What we can do:

Take some time to figure out what your expectations are. Ask yourself:

  • Are you ok with those expectations?
  • Would you have the same expectation for someone you care about?
  • Is this expectation helping you move forward?
  • How might you change or alter your expectations for yourself?

Keep an eye out for where the expectation is coming from as well. How you feel about yourself and your progress is much more important than how others feel about it. To be able to manage being imperfect, we have to allow grace and forgiveness for ourselves when we get it wrong.

Challenge #4: Shame gets in the way

Shame is an interesting emotion. Brene Brown says, “I define shame as the intensely painful feeling or experience of believing that we are flawed and therefore unworthy of love and belonging.” Shame is a common experience for anyone contemplating change. Sometimes shame might be the driver to considering change. However, shame only gets us so far. If shame is an experience that teaches us we are flawed and unworthy, then change is always going to be out of reach. It’s like building a house. If the foundations aren’t there (belonging, believing in yourself, seeing yourself as worthy of a better life) then whatever we try to build is going to fall down. Shame is also the main barrier that gets in the way of us connecting with support.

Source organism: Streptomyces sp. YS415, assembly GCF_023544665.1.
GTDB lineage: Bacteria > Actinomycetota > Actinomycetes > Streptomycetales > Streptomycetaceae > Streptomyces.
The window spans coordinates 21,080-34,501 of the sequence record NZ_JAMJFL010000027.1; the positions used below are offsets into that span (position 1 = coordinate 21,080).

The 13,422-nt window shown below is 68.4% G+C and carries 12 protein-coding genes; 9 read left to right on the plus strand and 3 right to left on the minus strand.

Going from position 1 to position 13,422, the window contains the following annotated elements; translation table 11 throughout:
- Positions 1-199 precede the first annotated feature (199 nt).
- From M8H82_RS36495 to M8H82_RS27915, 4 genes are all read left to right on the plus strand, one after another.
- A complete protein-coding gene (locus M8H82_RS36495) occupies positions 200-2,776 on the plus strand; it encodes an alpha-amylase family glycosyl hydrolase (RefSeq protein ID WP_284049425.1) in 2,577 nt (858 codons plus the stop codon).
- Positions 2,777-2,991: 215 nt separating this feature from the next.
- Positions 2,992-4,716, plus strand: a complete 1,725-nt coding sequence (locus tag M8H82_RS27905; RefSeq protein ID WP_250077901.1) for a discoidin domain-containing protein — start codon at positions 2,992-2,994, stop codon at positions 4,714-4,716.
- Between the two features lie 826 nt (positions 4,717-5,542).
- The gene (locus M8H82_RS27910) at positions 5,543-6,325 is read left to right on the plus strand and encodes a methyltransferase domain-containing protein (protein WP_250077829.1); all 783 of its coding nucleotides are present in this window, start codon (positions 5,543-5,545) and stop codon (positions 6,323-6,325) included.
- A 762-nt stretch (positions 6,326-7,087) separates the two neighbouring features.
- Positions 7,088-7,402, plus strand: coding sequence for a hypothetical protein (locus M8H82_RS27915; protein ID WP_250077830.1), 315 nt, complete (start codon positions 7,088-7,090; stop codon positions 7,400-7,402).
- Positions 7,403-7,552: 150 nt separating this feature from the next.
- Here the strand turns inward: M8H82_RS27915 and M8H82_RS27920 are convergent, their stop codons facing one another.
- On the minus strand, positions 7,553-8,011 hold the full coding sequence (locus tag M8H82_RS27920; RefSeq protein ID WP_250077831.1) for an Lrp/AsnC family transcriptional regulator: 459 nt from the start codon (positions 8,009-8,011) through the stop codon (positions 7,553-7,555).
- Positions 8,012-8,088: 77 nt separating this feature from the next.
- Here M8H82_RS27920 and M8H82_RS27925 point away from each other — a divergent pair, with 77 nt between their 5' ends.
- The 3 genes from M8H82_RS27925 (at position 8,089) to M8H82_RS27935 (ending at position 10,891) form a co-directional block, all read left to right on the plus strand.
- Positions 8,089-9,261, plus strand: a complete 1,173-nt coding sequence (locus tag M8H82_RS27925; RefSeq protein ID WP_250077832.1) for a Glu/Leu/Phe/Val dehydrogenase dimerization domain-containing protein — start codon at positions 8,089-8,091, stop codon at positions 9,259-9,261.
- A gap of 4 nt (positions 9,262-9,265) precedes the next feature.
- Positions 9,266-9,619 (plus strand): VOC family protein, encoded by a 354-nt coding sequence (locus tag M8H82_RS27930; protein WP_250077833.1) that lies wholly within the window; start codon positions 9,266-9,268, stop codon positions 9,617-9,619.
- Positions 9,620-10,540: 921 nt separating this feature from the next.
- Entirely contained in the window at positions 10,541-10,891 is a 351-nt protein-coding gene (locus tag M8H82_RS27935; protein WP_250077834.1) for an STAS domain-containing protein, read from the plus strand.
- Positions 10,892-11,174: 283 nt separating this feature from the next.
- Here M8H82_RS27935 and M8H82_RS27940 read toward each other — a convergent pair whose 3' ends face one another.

What we can do:

Shame isolates us and gives us a shaky foundation on which to build a different life for ourselves. To overcome this we have to go and find the evidence that we are worthy and that we are deserving of belonging, support and love. We have to look for evidence that we are worthy and valued and hold on to that. Take a moment to reflect on:

  • Who are the people in your life who accept you, not in spite of your imperfections, but because of them?
  • Who are the health professionals that are supportive?
  • Who are the friends/family members that remind you of your worth/value?
  • Who are the additional people you need to add to your team?

Gather those people that you need and don’t be afraid to move away from the people that aren’t helpful.

Challenge #5: Relapses are seen as failures

Falling off the wagon can be a part of the journey. It’s expected that you won’t get this right 100% of the time. Society tells us that we have to be perfect. It can therefore make it difficult to admit when a relapse has occurred and get the support you need. There is often a belief that when someone experiences a relapse they are back to square one and all their hard work has been for nothing. This belief can be crippling and result in hopelessness. It makes sense that we would want to stay away from this experience and sometimes not trying seems like a safer option.

What we can do:

Relapses/lapses are an opportunity for learning and growth. It can therefore help to think about how much you might be learning in the process. What you learn is important knowledge and you can use this to try again, as well as communicating this to the supporting people around you. It takes a strong and brave person to admit their mistakes and failures. So recognise what you’ve learned so far, talk it through with someone from your support team and together figure out your next steps forward.